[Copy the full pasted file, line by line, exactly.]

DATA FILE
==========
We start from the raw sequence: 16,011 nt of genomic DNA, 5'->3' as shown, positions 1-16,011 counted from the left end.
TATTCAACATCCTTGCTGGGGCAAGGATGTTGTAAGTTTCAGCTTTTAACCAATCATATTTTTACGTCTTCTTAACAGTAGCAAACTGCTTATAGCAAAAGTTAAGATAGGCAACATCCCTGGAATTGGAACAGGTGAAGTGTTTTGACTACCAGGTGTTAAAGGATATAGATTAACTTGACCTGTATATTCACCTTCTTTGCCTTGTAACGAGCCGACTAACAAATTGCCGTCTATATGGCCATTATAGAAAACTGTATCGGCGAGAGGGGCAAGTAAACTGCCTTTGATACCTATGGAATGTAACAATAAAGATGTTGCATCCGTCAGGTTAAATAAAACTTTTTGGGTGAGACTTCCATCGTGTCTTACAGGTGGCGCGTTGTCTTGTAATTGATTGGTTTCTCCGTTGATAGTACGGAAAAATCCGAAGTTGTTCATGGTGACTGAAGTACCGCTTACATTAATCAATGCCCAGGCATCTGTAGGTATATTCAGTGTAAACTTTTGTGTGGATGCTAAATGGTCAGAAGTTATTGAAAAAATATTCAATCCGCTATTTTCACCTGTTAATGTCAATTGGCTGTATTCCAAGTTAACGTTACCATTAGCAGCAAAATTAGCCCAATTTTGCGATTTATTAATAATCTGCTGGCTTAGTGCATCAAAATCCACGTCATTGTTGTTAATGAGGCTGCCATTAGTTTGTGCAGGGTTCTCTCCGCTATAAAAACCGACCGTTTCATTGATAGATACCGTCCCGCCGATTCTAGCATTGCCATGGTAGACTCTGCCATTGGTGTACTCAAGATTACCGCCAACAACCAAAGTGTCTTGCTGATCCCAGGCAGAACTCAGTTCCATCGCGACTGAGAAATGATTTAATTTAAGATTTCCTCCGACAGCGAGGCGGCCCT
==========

We start from the raw sequence: 16,011 nt of genomic DNA, 5'->3' as shown, positions 1-16,011 counted from the left end.
TATTCAACATCCTTGCTGGGGCAAGGATGTTGTAAGTTTCAGCTTTTAACCAATCATATTTTTACGTCTTCTTAACAGTAGCAAACTGCTTATAGCAAAAGTTAAGATAGGCAACATCCCTGGAATTGGAACAGGTGAAGTGTTTTGACTACCAGGTGTTAAAGGATATAGATTAACTTGACCTGTATATTCACCTTCTTTGCCTTGTAACGAGCCGACTAACAAATTGCCGTCTATATGGCCATTATAGAAAACTGTATCGGCGAGAGGGGCAAGTAAACTGCCTTTGATACCTATGGAATGTAACAATAAAGATGTTGCATCCGTCAGGTTAAATAAAACTTTTTGGGTGAGACTTCCATCGTGTCTTACAGGTGGCGCGTTGTCTTGTAATTGATTGGTTTCTCCGTTGATAGTACGGAAAAATCCGAAGTTGTTCATGGTGACTGAAGTACCGCTTACATTAATCAATGCCCAGGCATCTGTAGGTATATTCAGTGTAAACTTTTGTGTGGATGCTAAATGGTCAGAAGTTATTGAAAAAATATTCAATCCGCTATTTTCACCTGTTAATGTCAATTGGCTGTATTCCAAGTTAACGTTACCATTAGCAGCAAAATTAGCCCAATTTTGCGATTTATTAATAATCTGCTGGCTTAGTGCATCAAAATCCACGTCATTGTTGTTAATGAGGCTGCCATTAGTTTGTGCAGGGTTCTCTCCGCTATAAAAACCGACCGTTTCATTGATAGATACCGTCCCGCCGATTCTAGCATTGCCATGGTAGACTCTGCCATTGGTGTACTCAAGATTACCGCCAACAACCAAAGTGTCTTGCTGATCCCAGGCAGAACTCAGTTCCATCGCGACTGAGAAATGATTTAATTTAAGATTTCCTCCGACAGCGAGGCGGCCCT